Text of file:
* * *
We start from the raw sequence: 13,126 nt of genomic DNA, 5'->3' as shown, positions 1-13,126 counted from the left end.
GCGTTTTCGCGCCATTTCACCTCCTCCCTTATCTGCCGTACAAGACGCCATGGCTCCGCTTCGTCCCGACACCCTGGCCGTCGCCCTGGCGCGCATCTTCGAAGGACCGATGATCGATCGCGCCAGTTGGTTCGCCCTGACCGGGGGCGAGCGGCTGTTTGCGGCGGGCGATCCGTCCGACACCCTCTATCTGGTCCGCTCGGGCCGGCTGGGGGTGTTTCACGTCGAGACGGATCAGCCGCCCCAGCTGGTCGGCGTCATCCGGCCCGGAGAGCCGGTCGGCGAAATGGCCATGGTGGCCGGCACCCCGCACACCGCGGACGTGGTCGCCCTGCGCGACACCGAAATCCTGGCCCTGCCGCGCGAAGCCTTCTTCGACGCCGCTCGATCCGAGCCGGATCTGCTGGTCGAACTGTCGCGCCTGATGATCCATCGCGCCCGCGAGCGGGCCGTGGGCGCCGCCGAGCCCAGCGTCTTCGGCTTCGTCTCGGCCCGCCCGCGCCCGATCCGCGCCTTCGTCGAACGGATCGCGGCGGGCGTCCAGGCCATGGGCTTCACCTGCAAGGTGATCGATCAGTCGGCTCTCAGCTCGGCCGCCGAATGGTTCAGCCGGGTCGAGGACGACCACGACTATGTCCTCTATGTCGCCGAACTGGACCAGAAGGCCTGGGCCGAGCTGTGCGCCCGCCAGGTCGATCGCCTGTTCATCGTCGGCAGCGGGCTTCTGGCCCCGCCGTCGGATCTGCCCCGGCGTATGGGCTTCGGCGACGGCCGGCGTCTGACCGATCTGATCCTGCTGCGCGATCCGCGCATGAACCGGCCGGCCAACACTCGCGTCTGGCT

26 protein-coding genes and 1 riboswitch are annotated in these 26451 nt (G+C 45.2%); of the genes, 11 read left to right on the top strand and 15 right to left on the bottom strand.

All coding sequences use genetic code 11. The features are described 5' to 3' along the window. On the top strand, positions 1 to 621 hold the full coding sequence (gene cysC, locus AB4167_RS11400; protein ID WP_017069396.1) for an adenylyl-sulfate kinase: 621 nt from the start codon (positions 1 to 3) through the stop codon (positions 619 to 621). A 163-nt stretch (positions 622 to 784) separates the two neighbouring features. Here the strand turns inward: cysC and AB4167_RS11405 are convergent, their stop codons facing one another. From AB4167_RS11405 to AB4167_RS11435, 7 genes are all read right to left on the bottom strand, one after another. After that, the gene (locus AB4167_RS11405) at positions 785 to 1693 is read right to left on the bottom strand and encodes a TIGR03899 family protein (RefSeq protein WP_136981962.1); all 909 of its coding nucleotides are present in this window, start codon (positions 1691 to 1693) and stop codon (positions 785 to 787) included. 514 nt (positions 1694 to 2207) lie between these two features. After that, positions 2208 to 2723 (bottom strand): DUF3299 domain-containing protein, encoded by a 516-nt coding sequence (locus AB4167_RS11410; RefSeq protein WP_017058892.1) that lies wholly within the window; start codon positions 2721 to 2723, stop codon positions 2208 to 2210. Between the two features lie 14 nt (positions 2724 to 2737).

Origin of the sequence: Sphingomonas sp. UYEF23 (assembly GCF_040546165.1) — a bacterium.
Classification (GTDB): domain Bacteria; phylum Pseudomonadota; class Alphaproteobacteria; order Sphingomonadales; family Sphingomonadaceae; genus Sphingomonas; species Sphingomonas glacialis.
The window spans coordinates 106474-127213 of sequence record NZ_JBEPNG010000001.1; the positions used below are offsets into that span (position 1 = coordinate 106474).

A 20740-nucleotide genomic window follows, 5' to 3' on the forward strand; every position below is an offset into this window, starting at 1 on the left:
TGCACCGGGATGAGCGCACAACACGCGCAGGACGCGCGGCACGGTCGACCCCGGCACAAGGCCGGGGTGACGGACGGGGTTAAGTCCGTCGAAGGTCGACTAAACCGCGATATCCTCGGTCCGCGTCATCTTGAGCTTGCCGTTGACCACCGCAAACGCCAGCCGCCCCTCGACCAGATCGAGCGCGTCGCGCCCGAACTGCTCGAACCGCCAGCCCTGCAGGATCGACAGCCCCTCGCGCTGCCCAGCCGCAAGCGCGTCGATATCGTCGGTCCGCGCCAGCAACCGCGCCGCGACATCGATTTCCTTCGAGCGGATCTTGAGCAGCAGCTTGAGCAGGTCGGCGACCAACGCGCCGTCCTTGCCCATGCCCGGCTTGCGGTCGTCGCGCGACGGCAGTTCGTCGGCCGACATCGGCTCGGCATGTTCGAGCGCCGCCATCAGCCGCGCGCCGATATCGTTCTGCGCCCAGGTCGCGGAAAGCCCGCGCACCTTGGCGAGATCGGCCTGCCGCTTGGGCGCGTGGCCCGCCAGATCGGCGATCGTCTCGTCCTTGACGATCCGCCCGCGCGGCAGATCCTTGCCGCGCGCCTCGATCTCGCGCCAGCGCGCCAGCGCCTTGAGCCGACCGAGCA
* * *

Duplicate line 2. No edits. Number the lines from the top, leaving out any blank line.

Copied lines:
GCGTTTTCGCGCCATTTCACCTCCTCCCTTATCTGCCGTACAAGACGCCATGGCTCCGCTTCGTCCCGACACCCTGGCCGTCGCCCTGGCGCGCATCTTCGAAGGACCGATGATCGATCGCGCCAGTTGGTTCGCCCTGACCGGGGGCGAGCGGCTGTTTGCGGCGGGCGATCCGTCCGACACCCTCTATCTGGTCCGCTCGGGCCGGCTGGGGGTGTTTCACGTCGAGACGGATCAGCCGCCCCAGCTGGTCGGCGTCATCCGGCCCGGAGAGCCGGTCGGCGAAATGGCCATGGTGGCCGGCACCCCGCACACCGCGGACGTGGTCGCCCTGCGCGACACCGAAATCCTGGCCCTGCCGCGCGAAGCCTTCTTCGACGCCGCTCGATCCGAGCCGGATCTGCTGGTCGAACTGTCGCGCCTGATGATCCATCGCGCCCGCGAGCGGGCCGTGGGCGCCGCCGAGCCCAGCGTCTTCGGCTTCGTCTCGGCCCGCCCGCGCCCGATCCGCGCCTTCGTCGAACGGATCGCGGCGGGCGTCCAGGCCATGGGCTTCACCTGCAAGGTGATCGATCAGTCGGCTCTCAGCTCGGCCGCCGAATGGTTCAGCCGGGTCGAGGACGACCACGACTATGTCCTCTATGTCGCCGAACTGGACCAGAAGGCCTGGGCCGAGCTGTGCGCCCGCCAGGTCGATCGCCTGTTCATCGTCGGCAGCGGGCTTCTGGCCCCGCCGTCGGATCTGCCCCGGCGTATGGGCTTCGGCGACGGCCGGCGTCTGACCGATCTGATCCTGCTGCGCGATCCGCGCATGAACCGGCCGGCCAACACTCGCGTCTGGCT